8 comments:

Blake said...

Just a quick question.

You never mentioned anything about using Markets (OM, IM, MM). Is that because they are being decommissioned, or are no longer necessary to even reference thanks to GPS?

John said...

I didn't mention marker beacons, but did recommend verifying your altitude at the FAF (or outer marker if there is one).

A lot of marker beacons have been decommissioned in California, but they do exist elsewhere. GPS and DME (for better or worse) are valid substitutes for marker beacons, but if marker beacons are present then by all means use them!

flyaway said...

I'm just getting (instrument rating student) to where I'm able to understand and follow details like this. Cross checking sounds like an excellent idea. So far, I've focused almost completely on keeping the ILS centered. Now I think I'm going to add some more scan to that. Thanks for posting some excellent info and the videos.

John said...

I had an incident similar to the one depicted in the videos, but it was caused by equipment failure in the aircraft.

The aircraft has a C2000 autopilot with a CDI driven by a combination of a GNC300 and a KX155. My student was flying to a business appointment and the weather provided him an opportunity to get some actual.

As we arrived in the area, the weather was below visibility minimums but had been rising steadily, so we chose to wait in a holding pattern.

After about 15 minutes in the hold, weather improved to above minimums. ATC gave us vectors to the ILS. We were about 4000 feet above the glide slope intercept altitude so we had to make a relatively rapid descent at 1000 ft per minute. We had tuned and identified the localizer and had descended to within a 1000 feet of the intercept altitude and were given the intercept to join the localizer and cleared for the approach.

As we joined the localizer, we verified we had no flags and engaged the autopilot in approach mode. The glide slope was centered and the aircraft maintained the initial 1000 feet per minute descent and continued below the intercept altitude. Within a few seconds, it became obvious to me that we shouldn't be descending as far out as we were and certainly not at the high rate. I told the pilot to disconnect the autopilot and start an immediate climb. Unfortunately, he did not take any action and I had to take over. It took several more seconds to get the autopilot off, pitch up and get full power for the climb and retract the landing gear to get a decent rate. By then, approach control was calling a low altitude alert. After we climbed to a safe altitude we reported the equipment failure and diverted back to our departure airport which was VFR.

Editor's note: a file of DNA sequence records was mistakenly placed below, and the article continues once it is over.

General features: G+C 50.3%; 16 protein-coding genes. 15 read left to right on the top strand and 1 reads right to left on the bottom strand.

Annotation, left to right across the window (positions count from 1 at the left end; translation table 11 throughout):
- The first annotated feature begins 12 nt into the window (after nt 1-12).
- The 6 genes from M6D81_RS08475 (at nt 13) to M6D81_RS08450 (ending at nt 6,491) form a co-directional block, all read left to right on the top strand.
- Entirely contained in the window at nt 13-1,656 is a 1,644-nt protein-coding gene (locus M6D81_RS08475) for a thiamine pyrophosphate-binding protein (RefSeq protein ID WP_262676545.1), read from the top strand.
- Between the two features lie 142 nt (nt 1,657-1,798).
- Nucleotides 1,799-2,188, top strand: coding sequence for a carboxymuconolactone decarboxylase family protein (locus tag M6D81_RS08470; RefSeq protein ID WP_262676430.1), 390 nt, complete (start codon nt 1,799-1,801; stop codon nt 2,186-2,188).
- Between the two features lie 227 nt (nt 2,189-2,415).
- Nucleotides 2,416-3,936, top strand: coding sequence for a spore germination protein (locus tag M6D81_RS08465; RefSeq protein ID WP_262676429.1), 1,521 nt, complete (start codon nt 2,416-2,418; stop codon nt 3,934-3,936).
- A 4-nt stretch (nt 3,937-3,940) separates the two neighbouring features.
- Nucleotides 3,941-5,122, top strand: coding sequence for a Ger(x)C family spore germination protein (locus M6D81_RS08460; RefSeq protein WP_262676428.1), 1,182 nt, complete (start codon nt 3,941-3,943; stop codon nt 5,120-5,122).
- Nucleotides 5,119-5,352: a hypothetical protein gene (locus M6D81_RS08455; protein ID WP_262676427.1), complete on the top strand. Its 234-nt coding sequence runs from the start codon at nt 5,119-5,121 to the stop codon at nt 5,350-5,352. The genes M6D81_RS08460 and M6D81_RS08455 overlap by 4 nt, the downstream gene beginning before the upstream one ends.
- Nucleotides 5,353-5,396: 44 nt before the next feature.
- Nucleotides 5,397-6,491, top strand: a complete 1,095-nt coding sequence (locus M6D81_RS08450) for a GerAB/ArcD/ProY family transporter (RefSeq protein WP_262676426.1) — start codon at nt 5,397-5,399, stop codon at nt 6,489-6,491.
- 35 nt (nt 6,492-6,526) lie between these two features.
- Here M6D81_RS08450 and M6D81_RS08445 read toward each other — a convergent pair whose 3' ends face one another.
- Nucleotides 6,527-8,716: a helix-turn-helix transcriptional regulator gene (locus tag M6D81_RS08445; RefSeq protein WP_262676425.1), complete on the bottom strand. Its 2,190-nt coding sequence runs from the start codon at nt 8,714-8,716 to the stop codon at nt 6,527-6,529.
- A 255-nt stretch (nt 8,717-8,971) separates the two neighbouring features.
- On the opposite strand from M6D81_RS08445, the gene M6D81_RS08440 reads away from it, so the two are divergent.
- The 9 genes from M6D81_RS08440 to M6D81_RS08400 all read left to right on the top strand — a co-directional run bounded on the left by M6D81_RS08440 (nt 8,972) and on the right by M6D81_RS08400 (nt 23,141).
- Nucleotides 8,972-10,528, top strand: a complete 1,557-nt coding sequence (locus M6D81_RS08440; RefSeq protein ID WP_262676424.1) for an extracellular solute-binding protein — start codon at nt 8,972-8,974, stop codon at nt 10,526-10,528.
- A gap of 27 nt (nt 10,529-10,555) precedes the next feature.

I did some trouble shooting on the way back and tried to fly an ILS at our departure airport. What I found was that regardless of altitude and position, the GS indication was always centered, and there were no flags. So if I was level and engaged the autopilot, it followed the ILS CDI indications and annunciated it was coupled which caused the aircraft to remain level. So whatever the initial rate of descent was was subsequently held by the autopilot.

On the ground, the indications remained the same. In talking to the owner, he said that there had been some recent radio work on the KX155A. I removed and reseated the KX155A and when I turned it back on, I had the flags and the GS needle was bouncing around as it typically does where we were in the hangar area.

I filed a NASA report on the incident. I also changed my routine to check the equipment on the ground where I could. At our airport, we have an ILS and have to cross the runway to get to the departure end, so I now tune the radio to the localizer frequency and as I cross I verify the CDI needle centers near the center of the runway. I also look for the GS perturbations that occur as you move around the airport. When I am departing the runway that has the ILS, I verify I have a fly up when I am in the run up area. These
extra checks are not definitive, but they give me some confidence that the equipment is at least behaving normally.

Regards,

John Collins CFI,CFII, MEI

Dr.ATP said...

I tried to couple the ILS into Monterey; I had gotten behind (long story involving widespread low IFR on a day when everything was forecast VFR), far enough behind to miss the note. The airplane was all over the place; the localizer needle would wander toward 3/4 deflection, and just as I was about to punch the disconnect button it would catch itself and go to 1/2 deflection the other way. Not one of my better moments.

I think the ridge south of the airport causes multipath for the localizer signal.

John said...

I've flown the MRY ILS 10R countless times, always by hand, though some of my freight buddies confided in me that they coupled the approach. I never saw tremendous variations on the GS or LOC, but I certainly believe they could happen. I'm not one to ignore NOTAMs in the possibly mistaken belief that I know better.

The minima on that approach used to be 250' above TDZE and 3/4 miles visibility. It was changed a few years ago to 300' and 1/2 mile. I believe the reason for the higher than normal minima could be that 10R lacks a POFZ - there just isn't room. That might also be the reason for the note about coupled approaches not being allowed.

John said...

John,

In your G1000 example, is there any reason why you did not set the Baro Min to 300 feet?

Regards,

John Collins
johncollins@carolina.rr.com

John said...

John,

Good catch! An oversight on my part ...